“Here are my mother and my brothers.
For whoever does the will of God
is my brother and sister and mother.” (Mk 3:34-35)
In the Gospel reading for today, Jesus is engaged with the crowd around him when his mother and brothers come to visit him. When he speaks, he shows that his sense of family is bigger than those to whom one is related by blood. It’s not just that Jesus has individual friends that he names as family-like: he speaks of the “crowd” as his family. Who counts as kin? Whoever is doing the will of God, the work of God in the world. In other words, it is our common link back to God, our shared Father, that makes us brothers and sisters.
Fr Greg Boyle, SJ, identifies the fruits of service as “kinship’: he says, “service is the hallway that gets us into the banquet hall of kinship.” Although in service work or ministry we might begin with a view of helping or serving others with our own strengths and gifts in mind, over time our relationships become more complex. We discover that those whom we serve have many gifts, too, and that along with the gifts that we bring, come weaknesses. Then the relationships have the opportunity to develop into something more than one person who serves another, into the mutual relationships that exist inside a larger community, a community that we can call family. When Boyle speaks of his work with Homeboy Industries, a non-profit that assists former gang members in getting back into productive lives and relationships, he clearly understands himself to be a part of a community that is itself empowered to mutually assist its members. This resonates with my own experience of both prison ministry and teaching: in both quite different communities I continue to learn, be challenged, and grow, even though my role and others’ roles differ within the community.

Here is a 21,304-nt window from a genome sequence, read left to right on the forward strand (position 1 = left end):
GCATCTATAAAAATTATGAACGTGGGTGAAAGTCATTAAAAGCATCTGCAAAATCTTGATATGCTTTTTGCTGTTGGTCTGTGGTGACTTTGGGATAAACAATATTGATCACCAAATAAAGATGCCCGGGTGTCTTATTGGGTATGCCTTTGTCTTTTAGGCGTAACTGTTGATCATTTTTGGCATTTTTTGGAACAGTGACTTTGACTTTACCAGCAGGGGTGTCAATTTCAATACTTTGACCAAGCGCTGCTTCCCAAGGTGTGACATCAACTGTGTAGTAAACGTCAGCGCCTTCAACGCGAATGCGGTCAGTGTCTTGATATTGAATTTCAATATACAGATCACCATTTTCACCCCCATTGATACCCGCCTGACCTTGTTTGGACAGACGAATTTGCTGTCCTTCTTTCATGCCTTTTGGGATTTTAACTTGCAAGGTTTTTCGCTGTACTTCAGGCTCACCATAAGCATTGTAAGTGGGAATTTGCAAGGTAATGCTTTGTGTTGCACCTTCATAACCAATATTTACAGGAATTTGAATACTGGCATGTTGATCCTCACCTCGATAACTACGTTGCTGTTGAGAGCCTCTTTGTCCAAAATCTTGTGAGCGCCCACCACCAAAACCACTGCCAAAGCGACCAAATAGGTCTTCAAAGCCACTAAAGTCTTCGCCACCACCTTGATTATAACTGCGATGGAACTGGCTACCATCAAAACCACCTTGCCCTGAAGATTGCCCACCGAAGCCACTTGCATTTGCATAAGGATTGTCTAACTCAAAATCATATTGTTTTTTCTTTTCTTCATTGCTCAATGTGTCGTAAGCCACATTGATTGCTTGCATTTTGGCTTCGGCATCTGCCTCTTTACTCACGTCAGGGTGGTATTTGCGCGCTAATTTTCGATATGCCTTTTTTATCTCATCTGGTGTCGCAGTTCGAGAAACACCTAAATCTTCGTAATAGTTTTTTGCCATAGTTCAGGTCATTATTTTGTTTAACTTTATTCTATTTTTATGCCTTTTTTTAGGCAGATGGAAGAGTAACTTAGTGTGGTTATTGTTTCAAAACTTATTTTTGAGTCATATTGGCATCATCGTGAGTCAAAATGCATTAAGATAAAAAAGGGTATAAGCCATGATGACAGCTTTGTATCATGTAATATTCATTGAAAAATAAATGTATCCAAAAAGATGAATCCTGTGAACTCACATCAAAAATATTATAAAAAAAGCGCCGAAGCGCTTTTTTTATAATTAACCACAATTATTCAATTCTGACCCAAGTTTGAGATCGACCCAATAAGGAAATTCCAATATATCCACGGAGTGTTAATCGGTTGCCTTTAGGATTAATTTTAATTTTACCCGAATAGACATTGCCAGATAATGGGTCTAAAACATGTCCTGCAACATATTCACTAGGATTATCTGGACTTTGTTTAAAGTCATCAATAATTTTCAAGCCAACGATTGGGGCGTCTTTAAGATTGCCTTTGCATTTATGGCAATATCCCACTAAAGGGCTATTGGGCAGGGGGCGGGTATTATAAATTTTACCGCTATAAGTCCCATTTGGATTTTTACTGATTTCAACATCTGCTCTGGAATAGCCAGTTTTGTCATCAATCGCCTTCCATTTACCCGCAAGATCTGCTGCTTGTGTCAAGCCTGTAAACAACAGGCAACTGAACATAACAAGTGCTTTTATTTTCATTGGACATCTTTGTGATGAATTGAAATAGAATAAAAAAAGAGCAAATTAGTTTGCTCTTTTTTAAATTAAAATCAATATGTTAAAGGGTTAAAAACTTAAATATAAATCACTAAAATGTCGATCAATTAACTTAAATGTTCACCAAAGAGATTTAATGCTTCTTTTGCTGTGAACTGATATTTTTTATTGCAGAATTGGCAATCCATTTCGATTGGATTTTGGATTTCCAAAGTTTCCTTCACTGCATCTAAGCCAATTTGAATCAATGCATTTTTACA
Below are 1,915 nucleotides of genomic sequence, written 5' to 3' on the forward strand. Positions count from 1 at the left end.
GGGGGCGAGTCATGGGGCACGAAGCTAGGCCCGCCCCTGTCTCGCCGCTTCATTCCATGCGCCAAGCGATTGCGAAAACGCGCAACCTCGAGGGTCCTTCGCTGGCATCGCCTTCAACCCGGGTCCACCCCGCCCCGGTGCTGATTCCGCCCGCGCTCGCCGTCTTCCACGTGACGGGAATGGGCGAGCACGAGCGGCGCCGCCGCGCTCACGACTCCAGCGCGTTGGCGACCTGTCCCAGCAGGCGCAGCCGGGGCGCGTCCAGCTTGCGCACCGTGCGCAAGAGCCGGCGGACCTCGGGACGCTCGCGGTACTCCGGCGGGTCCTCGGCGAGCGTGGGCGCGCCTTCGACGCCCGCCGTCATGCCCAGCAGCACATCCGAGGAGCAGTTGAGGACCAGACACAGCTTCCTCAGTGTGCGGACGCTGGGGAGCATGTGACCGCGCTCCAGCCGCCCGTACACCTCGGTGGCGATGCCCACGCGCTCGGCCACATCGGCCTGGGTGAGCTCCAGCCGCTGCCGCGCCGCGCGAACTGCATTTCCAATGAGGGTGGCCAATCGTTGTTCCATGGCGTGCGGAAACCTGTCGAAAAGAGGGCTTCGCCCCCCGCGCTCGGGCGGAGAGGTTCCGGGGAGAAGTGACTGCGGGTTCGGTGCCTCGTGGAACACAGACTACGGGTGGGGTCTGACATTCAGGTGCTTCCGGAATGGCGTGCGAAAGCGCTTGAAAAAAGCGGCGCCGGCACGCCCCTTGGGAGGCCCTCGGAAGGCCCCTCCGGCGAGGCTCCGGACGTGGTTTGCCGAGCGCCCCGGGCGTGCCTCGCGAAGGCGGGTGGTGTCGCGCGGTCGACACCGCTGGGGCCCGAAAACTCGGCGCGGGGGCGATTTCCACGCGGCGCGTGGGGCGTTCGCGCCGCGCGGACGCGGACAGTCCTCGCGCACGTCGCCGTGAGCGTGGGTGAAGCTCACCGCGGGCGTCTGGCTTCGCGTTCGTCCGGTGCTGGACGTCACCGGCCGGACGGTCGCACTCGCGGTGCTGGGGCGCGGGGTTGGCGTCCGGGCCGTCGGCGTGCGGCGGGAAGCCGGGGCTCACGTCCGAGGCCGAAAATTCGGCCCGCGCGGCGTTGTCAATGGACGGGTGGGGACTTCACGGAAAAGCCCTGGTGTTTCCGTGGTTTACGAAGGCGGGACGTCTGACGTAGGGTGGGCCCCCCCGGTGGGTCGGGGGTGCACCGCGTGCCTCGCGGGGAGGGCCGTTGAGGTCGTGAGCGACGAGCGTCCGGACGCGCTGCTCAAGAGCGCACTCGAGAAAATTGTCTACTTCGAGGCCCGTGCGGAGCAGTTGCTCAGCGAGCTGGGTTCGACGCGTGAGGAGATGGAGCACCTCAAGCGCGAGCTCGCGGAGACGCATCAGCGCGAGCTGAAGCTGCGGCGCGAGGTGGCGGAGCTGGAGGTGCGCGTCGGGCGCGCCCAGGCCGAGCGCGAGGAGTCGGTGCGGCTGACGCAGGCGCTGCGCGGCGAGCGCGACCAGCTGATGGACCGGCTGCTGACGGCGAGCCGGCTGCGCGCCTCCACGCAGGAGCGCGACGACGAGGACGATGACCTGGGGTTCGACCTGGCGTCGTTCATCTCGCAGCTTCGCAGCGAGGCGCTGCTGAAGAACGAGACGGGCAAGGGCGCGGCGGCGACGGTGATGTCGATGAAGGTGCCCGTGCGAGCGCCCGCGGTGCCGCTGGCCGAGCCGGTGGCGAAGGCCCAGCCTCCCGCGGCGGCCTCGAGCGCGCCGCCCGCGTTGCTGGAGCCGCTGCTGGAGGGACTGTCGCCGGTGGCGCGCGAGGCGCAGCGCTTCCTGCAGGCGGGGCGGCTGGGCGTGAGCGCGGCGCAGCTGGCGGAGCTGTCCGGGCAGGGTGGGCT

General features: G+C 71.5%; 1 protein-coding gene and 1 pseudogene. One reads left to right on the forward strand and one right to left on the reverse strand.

The first reading also points to the importance of being on the receiving end of relationships: we may think with fondness of mentors, spiritual companions, people who have ministered to us so that we could live our lives with greater love and generosity. St Paul is very tender and kind in how he speaks to Timothy, whom he describes as his “dear child.” Paul encourages Timothy to take what he has learned from his time with Paul and to go and live it with courage in his own ministry. We, too, have spiritual fathers and mothers (whether in our blood families or God families) whom we can remember and for whom we can give thanks for their generosity and loving reception of us. As we remember Titus and Timothy, we can also remember our own “St Paul”s.